Fibres – A Theatre Play About Asbestosis
Award winning Scottish playwright Frances Poet has created a play tackling the issue of Asbestosis.
The play which has run throughout October and early November in Scotland focuses on a shipyard worker, Jack, and his wife, Beanie.
It addresses a difficult reality that still exists for workers associated to the construction industry today.
Asbestos can still be found in any building either built or refurbished before 1999. This means that although it’s been banned for 20 years, Asbestos is still affecting people today. The UK is thought to have one of the highest rates of mesothelioma (Asbestosis) in the world. Those who work in construction and other trade industries are likely to have been exposed to the material and therefore be at an increased risk of developing mesothelioma.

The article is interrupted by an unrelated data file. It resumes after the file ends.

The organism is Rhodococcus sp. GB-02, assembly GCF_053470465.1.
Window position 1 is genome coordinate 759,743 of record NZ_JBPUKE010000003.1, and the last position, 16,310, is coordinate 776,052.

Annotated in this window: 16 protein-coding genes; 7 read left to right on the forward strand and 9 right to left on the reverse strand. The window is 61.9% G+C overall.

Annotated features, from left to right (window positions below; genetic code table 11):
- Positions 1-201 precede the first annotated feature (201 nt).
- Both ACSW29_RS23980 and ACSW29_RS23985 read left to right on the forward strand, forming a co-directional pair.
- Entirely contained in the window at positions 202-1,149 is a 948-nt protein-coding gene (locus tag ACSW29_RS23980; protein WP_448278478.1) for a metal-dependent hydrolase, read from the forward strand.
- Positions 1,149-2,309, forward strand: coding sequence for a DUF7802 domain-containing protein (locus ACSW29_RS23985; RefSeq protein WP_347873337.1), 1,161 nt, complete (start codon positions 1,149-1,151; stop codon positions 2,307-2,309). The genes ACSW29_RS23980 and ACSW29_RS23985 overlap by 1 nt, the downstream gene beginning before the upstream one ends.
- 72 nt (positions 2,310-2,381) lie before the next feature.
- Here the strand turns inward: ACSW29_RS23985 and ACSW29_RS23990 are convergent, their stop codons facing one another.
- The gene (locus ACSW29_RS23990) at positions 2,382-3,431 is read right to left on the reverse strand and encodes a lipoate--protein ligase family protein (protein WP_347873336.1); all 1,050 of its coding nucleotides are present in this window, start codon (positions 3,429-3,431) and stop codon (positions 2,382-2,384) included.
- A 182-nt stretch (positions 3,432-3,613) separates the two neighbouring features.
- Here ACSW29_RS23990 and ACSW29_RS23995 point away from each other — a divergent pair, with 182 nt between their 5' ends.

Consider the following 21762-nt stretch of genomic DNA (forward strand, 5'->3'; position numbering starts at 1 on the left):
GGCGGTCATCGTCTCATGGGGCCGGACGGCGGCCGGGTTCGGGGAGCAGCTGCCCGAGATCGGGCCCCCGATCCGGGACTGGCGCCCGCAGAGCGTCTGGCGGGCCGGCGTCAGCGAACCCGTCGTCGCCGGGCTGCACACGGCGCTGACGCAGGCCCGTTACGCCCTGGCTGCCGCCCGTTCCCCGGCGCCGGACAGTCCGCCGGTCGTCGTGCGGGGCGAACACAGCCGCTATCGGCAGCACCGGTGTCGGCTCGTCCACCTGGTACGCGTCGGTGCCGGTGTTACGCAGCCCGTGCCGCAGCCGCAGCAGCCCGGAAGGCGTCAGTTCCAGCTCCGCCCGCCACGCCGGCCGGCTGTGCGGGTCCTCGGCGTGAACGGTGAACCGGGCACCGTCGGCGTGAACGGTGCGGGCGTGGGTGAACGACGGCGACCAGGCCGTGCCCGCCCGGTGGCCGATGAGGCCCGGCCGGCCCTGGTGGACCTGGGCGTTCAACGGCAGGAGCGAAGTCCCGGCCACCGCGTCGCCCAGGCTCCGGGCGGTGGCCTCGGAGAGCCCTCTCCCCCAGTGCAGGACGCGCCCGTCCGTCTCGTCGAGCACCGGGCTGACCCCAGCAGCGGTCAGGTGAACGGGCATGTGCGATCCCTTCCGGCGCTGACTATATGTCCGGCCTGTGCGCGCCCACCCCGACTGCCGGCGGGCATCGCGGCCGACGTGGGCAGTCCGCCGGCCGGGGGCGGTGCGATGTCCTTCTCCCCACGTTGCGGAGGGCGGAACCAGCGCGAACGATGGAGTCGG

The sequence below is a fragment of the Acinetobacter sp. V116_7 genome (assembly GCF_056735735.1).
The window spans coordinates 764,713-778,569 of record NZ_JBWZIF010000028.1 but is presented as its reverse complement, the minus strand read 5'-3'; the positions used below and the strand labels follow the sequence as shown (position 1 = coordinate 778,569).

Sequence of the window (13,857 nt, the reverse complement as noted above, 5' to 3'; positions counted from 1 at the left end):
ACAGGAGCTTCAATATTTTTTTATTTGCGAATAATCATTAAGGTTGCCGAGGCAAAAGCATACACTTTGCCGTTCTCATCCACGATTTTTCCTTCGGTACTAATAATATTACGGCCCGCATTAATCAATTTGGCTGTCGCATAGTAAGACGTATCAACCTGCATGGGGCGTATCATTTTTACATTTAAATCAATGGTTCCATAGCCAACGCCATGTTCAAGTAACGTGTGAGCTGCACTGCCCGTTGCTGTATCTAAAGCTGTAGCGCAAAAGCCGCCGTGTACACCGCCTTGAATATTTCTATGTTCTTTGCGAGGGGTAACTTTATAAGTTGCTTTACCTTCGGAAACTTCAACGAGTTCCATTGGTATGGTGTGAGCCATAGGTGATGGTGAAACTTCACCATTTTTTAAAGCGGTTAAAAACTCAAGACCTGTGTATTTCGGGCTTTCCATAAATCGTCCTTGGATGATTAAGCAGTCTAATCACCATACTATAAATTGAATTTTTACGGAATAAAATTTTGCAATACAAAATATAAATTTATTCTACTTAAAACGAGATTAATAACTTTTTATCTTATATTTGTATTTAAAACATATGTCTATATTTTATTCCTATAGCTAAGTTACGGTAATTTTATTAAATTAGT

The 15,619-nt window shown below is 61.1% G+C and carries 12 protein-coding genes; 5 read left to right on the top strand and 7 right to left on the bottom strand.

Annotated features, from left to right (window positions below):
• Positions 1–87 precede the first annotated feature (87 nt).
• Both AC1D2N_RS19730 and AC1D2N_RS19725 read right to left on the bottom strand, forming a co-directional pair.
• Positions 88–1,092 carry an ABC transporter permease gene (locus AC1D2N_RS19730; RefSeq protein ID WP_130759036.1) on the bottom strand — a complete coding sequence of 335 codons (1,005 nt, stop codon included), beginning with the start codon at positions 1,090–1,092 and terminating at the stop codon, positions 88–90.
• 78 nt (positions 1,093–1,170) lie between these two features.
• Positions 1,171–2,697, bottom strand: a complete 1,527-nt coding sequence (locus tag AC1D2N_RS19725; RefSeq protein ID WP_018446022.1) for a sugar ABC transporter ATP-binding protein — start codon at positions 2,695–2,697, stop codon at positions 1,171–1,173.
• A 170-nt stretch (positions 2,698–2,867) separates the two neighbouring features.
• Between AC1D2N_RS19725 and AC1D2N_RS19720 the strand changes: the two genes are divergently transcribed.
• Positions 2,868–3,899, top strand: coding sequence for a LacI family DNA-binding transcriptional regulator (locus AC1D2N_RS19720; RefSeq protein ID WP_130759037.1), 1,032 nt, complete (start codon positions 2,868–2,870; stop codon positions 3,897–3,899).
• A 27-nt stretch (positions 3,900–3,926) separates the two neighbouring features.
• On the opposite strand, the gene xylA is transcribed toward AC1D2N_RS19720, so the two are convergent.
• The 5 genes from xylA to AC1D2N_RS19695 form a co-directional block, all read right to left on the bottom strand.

People who worked in the shipbuilding industry or served aboard ships are at a particularly high risk due to the fact that asbestos was used so much in the construction of older ships.
Fibres looks at how this affects both Jack as a Shipyard worker and his wife Beanie who is diagnosed with Asbestosis as a result of years of washing his contaminated work-wear.
“If you have a connection to the material, it will be painful but hopefully cathartic, because we can hold the anger you are feeling. If you don’t have a connection, it will make you feel angry and hold that for others.”
Writer of Fibres, Frances Poet, speaks to Nadine Bay at The National.
The play has received numerous 4 & 5 star reviews as a result of its moving performances and comedic delivery.